Here are datapoints I’d like to see – Real Estate Broker Employment numbers, and licensing exam applications. When both are down 50% nationwide I will believe housing is at fair value.

  11. Prophet of Profit says:

    As Diogenes pointed out, prices are sticky downwards and the spin coming out from NAR and FAR only makes prices even stickier! So while home prices remain sticky and above the market clearing equilibrium price, the inventory of unsold homes will remain and transaction volume will remain suppressed, hurting all the real estate agents out there. So in fact, the spin coming out from NAR and FAR is actually hurting the business of all the real estate agents!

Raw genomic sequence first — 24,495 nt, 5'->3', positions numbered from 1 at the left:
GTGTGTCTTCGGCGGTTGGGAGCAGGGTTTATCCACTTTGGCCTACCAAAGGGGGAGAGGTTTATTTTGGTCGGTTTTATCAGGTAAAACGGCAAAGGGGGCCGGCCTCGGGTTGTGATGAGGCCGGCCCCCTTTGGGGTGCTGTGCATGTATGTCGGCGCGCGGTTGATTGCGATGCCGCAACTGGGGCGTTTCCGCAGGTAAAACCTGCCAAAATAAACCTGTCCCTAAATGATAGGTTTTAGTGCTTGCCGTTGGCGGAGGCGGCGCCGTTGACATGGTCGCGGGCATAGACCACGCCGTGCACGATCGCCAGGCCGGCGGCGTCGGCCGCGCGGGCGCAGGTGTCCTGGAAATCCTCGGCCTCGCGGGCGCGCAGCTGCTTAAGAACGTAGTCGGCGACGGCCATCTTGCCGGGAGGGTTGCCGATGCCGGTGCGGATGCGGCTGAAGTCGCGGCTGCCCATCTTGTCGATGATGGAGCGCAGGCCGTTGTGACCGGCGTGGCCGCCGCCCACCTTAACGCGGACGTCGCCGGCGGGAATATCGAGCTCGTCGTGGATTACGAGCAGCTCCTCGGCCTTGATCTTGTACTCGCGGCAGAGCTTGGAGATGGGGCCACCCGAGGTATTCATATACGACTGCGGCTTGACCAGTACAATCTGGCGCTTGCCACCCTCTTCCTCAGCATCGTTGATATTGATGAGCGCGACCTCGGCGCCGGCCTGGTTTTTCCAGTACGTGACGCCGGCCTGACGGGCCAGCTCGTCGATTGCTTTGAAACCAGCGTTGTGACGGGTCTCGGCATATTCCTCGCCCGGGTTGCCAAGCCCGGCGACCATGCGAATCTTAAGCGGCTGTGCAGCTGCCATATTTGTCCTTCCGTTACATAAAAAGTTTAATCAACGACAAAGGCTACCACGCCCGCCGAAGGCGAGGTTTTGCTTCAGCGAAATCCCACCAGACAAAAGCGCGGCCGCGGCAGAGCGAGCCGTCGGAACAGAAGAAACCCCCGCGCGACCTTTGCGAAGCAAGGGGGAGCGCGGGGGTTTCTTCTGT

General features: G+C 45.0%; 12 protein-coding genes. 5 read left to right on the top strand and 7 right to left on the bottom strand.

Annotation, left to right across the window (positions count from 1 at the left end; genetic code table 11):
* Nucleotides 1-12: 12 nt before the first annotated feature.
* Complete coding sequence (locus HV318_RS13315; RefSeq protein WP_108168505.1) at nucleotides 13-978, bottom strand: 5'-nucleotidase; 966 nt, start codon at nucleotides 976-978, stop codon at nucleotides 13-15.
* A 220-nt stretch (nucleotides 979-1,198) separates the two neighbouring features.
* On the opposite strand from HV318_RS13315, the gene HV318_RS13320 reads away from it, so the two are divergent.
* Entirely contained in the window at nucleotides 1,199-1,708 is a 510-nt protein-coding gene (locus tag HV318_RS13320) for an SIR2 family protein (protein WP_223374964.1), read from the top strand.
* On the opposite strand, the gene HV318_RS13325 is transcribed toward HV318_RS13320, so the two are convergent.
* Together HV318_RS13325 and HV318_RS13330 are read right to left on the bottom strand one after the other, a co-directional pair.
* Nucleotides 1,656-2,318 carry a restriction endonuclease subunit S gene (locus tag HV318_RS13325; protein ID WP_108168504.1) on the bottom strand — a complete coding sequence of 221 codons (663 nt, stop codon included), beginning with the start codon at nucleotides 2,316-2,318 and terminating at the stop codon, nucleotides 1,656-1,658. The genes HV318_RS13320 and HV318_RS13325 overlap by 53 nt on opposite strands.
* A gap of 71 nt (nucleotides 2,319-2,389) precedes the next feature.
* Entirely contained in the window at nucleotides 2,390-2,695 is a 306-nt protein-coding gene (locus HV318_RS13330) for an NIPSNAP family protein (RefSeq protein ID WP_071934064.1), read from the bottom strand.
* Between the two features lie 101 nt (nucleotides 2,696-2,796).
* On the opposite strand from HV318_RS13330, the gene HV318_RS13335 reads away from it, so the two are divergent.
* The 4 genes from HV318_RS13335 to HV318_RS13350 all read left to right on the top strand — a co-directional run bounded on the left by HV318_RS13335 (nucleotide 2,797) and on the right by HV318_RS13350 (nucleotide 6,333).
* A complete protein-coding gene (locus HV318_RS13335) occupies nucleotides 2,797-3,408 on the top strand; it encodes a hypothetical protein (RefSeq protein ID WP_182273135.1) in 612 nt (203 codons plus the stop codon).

12. Candi…..

    I love it! TV spot is playing here……..

  13. Bob A says:

    Lotta prices here (Microsoft, WA) last week dropped 10% after Bear Stearns. These were high end new houses and original pricing woulda been 10% higher than anyone had ever got before in the neighborhood for a similar house, so it’s not like historical prices really dropped. Although the builders may still take a bath because they’re holding much longer than they expected, and the might have spent too much on land and construction.

  14. freshMint says:

    Scorpio, could you give Mish’s site address?
    tx
    Posted by: JeromeParis | Mar 27, 2008 2:15:21 PM

    http://globaleconomicanalysis.blogspot.com

  15. Brendan says: